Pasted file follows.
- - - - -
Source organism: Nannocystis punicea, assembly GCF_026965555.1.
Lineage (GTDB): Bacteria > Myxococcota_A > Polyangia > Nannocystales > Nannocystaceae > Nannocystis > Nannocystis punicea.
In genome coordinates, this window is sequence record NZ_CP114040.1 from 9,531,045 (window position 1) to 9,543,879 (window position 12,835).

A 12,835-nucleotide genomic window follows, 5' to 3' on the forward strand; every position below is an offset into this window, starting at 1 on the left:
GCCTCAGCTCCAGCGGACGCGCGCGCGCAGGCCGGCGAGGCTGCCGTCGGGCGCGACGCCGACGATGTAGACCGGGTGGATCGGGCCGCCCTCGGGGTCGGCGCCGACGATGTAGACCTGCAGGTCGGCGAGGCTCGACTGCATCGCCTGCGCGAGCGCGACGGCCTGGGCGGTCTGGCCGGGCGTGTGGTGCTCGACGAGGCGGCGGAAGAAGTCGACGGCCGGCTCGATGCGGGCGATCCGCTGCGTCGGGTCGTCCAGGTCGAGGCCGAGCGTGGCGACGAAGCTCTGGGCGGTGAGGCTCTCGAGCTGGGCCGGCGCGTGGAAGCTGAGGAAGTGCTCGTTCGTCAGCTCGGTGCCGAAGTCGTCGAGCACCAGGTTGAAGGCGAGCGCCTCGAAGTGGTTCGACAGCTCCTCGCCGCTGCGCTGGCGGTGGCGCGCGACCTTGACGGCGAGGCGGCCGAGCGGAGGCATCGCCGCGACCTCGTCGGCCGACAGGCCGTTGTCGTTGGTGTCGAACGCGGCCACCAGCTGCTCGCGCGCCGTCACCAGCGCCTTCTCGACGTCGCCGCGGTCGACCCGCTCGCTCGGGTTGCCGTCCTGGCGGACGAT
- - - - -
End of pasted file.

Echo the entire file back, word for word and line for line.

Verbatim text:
Source organism: Nannocystis punicea, assembly GCF_026965555.1.
Lineage (GTDB): Bacteria > Myxococcota_A > Polyangia > Nannocystales > Nannocystaceae > Nannocystis > Nannocystis punicea.
In genome coordinates, this window is sequence record NZ_CP114040.1 from 9,531,045 (window position 1) to 9,543,879 (window position 12,835).

A 12,835-nucleotide genomic window follows, 5' to 3' on the forward strand; every position below is an offset into this window, starting at 1 on the left:
GCCTCAGCTCCAGCGGACGCGCGCGCGCAGGCCGGCGAGGCTGCCGTCGGGCGCGACGCCGACGATGTAGACCGGGTGGATCGGGCCGCCCTCGGGGTCGGCGCCGACGATGTAGACCTGCAGGTCGGCGAGGCTCGACTGCATCGCCTGCGCGAGCGCGACGGCCTGGGCGGTCTGGCCGGGCGTGTGGTGCTCGACGAGGCGGCGGAAGAAGTCGACGGCCGGCTCGATGCGGGCGATCCGCTGCGTCGGGTCGTCCAGGTCGAGGCCGAGCGTGGCGACGAAGCTCTGGGCGGTGAGGCTCTCGAGCTGGGCCGGCGCGTGGAAGCTGAGGAAGTGCTCGTTCGTCAGCTCGGTGCCGAAGTCGTCGAGCACCAGGTTGAAGGCGAGCGCCTCGAAGTGGTTCGACAGCTCCTCGCCGCTGCGCTGGCGGTGGCGCGCGACCTTGACGGCGAGGCGGCCGAGCGGAGGCATCGCCGCGACCTCGTCGGCCGACAGGCCGTTGTCGTTGGTGTCGAACGCGGCCACCAGCTGCTCGCGCGCCGTCACCAGCGCCTTCTCGACGTCGCCGCGGTCGACCCGCTCGCTCGGGTTGCCGTCCTGGCGGACGAT